It is not known exactly if guanfacin (or its metabolites) is excreted in breast milk in the nursing period, but animal studies suggest that it is. Thus, breastfeeding women should evaluate the risks and benefits of their case, and assess the best option (either stopping breastfeeding or discontinuing guanfacin treatment).

Another aspect to consider is that we should not suddenly stop taking guanfacine, as this could cause a rise in blood pressure. Finally, you should avoid taking guanfacine when you have to drive , or when you have to do any task that requires a high level of alertness.

Use in ADHD

The typical drug treatment used for Attention Deficit Hyperactivity Disorder (ADHD) is stimulants. However, guanfacine has also been used for these cases, although it is not a stimulant. It is not known exactly what the mechanism of action of guanfacine is in ADHD, but it is known that it interacts with the brain areas involved in attention and impulses .

Specifically, delayed-release (or extended-release) guanfacin has been used for this purpose, proving to be an effective and well-tolerated treatment option for patients. In fact, it is approved by the FDA for children with ADHD over 6 years. The FDA is the US government agency responsible for regulating drugs and other products (cosmetics, medical devices, biological products…).

1. Adverse effects on ADHD

The adverse effects that have been found with the administration of guanfacine for ADHD have been, from more to less frequent: drowsiness, tiredness and/or fatigue (in 40% of cases), headache (25%) and abdominal pain (less frequent, only 10% of cases).

On the other hand, the symptom of drowsiness is improved when delayed-release guanfacin is given together with some kind of stimulants, such as methylphenidate (trade name: rubifen, medikinet or concerta) or lysdexamphetamine (elvanse). Stimulant-associated guanfacine thus provides a better therapeutic response than given alone, as it alleviates the adverse effects of the stimulant.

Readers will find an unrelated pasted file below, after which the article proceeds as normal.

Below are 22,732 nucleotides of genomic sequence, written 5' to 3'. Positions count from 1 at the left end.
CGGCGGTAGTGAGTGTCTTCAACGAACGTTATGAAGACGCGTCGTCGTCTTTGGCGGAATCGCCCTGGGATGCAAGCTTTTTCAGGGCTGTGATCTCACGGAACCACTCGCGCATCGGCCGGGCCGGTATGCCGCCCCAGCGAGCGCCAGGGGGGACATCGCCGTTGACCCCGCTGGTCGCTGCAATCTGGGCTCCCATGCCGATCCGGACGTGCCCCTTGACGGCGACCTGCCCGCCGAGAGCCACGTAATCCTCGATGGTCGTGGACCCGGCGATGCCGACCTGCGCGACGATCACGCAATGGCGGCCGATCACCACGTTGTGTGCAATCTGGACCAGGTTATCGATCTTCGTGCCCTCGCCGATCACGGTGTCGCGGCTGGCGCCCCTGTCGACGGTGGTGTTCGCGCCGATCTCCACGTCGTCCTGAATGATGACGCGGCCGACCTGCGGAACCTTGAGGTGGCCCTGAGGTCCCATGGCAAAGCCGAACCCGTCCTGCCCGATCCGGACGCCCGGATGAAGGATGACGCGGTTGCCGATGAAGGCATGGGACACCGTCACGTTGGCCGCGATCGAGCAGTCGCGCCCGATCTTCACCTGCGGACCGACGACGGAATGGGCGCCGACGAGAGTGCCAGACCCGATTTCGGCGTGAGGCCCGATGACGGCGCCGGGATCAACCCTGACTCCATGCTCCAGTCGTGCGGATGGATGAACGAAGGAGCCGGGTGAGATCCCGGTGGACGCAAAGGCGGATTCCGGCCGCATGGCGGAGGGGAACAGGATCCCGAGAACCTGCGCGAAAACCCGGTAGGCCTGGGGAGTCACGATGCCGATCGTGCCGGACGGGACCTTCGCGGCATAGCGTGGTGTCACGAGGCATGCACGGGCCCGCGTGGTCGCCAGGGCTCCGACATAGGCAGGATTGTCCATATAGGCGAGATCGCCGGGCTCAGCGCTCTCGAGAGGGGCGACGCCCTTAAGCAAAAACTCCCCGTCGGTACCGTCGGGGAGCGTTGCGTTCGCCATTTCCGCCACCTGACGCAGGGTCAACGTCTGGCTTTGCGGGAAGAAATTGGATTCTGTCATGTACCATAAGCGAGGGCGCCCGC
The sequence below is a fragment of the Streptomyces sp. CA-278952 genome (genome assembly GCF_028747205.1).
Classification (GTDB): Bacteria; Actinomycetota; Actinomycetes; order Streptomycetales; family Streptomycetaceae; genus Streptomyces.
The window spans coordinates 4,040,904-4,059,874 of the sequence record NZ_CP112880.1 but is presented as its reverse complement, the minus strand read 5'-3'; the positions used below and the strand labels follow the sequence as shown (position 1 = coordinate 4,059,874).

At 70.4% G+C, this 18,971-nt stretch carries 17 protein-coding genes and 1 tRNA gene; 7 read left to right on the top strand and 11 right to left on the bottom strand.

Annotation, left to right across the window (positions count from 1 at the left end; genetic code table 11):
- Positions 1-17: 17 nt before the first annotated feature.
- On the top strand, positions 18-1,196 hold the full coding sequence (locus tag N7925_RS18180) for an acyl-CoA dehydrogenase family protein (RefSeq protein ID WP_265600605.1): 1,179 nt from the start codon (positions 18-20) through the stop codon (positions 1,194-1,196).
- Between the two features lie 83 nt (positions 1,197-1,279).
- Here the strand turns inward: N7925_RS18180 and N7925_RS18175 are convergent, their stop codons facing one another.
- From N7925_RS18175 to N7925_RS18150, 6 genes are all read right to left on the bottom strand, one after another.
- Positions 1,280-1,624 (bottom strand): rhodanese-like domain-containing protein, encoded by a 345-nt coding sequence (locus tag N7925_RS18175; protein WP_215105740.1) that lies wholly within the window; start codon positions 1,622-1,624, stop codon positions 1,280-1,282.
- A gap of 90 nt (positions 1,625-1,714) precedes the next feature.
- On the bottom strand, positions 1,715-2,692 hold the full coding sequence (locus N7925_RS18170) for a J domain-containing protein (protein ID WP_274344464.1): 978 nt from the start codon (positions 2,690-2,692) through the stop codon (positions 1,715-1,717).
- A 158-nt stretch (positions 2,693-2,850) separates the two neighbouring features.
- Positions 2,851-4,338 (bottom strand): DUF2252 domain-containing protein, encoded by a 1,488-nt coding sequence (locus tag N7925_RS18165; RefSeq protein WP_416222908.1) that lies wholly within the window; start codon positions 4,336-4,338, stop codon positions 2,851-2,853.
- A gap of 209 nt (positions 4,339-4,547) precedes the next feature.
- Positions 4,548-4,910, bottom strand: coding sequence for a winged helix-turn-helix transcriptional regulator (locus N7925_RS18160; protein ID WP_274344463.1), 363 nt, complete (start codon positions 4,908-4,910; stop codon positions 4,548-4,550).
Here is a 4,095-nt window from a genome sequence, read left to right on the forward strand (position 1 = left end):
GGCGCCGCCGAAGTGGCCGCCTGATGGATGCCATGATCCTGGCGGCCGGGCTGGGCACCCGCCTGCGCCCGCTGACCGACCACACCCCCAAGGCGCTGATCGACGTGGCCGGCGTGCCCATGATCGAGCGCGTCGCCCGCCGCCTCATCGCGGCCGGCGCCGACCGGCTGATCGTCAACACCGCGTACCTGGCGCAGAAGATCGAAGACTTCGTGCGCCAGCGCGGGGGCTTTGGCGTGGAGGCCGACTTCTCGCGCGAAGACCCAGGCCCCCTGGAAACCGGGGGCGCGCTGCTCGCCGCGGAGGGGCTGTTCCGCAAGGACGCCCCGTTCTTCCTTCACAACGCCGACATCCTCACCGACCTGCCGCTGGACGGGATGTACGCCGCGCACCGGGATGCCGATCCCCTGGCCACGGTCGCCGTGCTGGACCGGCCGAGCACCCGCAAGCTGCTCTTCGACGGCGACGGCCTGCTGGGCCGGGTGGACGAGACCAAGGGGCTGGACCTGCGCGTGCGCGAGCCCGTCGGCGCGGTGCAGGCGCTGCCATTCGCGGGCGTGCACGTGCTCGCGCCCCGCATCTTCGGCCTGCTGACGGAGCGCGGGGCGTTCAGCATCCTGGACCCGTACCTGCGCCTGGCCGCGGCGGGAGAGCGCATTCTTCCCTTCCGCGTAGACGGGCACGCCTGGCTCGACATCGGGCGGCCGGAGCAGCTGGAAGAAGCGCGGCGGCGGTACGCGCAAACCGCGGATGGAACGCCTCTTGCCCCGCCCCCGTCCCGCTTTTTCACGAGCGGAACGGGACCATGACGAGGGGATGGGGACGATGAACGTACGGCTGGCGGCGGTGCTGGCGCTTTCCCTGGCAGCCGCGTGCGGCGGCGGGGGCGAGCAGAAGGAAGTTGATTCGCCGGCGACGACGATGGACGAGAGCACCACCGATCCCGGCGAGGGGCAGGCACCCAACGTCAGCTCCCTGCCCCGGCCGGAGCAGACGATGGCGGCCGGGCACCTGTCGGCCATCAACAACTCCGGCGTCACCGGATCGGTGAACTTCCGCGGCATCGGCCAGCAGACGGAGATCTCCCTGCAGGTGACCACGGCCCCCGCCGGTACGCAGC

2. Studies

Although guanfacine has been shown to be effective in some cases of ADHD, there is not enough research to know the effects of the use of long-term release guanfacine (used for several years), in children from 6 years old. That is why we must be cautious.

Side effects

Some of the adverse reactions to guanfacine are sedation, dizziness, hypotension, nightmares, constipation, nausea, vomiting, diarrhea, emotional lability, anxiety, depression , reduced appetite or weight gain and abdominal pain.

In addition, it is known that drinking alcohol along with guanfacine intake may lead to an increase in some of these adverse reactions.

In relation to the adverse effects of guanfacine on the heart, we find: low blood pressure, slow heart rate and other alterations in heart rhythm. These effects are severe enough to require medical supervision (and monitoring).

Bibliographic references:

  • Charach, A., Dashti, B., Carson, P., Booker, L., Lim, C.G., Yeung, E., Ma, J., Raina, P. and Schachar, R. (2011). Attention Deficit Hyperactivity Disorder: Effectiveness of Treatment in At-Risk Preschoolers; Long-term Effectiveness in All Ages; and Variability in Prevalence, Diagnosis, and Treatment. Rockville (MD): Agency for Healthcare Research and Quality (US), 12.

  • Martín Fernández-Mayoralas, D. (2017). Update on the pharmacological treatment of ADHD (III). Delayed-release guanfacin (GRX). Adverse effects. Neurology, Ruber Juan Bravo Hospital Complex, Quirón Salud.
  • Vademecum. (2016). Guanfacina.